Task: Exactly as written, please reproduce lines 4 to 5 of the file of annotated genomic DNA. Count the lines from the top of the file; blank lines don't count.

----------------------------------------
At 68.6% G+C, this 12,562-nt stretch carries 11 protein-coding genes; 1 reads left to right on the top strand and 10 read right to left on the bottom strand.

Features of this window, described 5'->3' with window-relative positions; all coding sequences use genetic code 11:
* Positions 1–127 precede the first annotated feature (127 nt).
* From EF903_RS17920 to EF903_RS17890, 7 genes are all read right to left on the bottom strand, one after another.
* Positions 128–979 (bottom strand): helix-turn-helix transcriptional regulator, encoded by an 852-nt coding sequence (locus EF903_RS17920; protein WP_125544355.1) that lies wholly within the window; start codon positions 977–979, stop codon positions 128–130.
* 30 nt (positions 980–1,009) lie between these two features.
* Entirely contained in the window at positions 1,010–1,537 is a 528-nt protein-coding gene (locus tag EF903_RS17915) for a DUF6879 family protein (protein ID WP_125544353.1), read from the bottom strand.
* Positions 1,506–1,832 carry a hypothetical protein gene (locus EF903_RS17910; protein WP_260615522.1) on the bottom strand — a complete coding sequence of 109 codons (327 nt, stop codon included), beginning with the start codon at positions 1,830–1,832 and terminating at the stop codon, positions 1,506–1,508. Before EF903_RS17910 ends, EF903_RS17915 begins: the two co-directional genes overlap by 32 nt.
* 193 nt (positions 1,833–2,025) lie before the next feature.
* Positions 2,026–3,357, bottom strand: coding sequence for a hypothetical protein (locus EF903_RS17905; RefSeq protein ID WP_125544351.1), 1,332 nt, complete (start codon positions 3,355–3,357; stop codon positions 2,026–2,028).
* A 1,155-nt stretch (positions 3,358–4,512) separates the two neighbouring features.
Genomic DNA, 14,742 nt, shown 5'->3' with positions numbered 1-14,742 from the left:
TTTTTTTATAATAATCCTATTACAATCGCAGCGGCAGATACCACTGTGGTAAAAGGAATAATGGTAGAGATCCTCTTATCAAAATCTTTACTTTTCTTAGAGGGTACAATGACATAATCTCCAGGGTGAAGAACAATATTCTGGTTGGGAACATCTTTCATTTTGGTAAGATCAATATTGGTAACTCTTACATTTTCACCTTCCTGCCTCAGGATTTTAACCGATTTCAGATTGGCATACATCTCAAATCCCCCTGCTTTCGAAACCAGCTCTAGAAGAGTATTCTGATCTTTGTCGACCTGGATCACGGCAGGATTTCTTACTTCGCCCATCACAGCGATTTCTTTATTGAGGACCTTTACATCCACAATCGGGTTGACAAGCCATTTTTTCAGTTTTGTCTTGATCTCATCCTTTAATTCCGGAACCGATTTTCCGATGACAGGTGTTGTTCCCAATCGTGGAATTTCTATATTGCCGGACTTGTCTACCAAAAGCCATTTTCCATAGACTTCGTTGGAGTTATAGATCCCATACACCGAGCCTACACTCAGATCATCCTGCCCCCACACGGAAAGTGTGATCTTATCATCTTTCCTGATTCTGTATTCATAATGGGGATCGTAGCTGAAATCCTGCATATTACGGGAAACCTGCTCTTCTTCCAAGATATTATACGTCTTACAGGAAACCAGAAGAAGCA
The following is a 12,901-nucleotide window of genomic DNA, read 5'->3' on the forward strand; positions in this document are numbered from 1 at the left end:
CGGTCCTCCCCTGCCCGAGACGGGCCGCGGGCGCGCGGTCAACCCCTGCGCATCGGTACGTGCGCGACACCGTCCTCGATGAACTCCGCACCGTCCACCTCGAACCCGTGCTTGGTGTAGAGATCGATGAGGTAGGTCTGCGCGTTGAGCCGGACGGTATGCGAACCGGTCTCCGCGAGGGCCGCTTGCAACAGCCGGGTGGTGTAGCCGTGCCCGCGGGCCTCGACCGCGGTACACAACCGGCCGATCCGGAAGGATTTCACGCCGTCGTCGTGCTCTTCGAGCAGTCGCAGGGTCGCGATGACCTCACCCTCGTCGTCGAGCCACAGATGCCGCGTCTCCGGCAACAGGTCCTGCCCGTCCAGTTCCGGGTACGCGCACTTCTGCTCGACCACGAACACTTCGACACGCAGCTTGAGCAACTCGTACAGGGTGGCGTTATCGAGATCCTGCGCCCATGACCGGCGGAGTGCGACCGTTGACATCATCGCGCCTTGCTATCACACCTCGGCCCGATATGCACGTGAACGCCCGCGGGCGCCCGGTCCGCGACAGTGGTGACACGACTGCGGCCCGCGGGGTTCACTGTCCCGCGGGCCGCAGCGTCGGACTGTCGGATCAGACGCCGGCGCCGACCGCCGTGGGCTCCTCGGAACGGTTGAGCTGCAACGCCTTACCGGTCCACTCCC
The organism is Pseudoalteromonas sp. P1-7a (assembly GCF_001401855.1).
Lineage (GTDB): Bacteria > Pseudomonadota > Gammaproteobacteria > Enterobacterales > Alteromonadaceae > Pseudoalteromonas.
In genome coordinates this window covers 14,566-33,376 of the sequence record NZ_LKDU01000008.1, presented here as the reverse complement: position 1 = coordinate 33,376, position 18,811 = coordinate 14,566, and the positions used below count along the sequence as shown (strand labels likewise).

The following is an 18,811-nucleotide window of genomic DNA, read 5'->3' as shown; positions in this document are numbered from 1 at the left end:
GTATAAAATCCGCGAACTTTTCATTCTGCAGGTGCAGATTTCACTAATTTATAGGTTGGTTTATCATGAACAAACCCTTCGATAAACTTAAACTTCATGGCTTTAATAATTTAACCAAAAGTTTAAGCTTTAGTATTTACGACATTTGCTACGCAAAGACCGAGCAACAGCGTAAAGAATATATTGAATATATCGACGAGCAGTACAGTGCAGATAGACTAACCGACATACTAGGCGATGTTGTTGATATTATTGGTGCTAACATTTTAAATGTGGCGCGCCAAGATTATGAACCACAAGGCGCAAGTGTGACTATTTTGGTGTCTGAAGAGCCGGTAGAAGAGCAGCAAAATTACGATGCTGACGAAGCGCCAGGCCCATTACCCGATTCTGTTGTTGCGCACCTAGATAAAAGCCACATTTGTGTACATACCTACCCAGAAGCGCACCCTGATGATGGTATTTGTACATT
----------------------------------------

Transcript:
* From EF903_RS17920 to EF903_RS17890, 7 genes are all read right to left on the bottom strand, one after another.
* Positions 128–979 (bottom strand): helix-turn-helix transcriptional regulator, encoded by an 852-nt coding sequence (locus EF903_RS17920; protein WP_125544355.1) that lies wholly within the window; start codon positions 977–979, stop codon positions 128–130.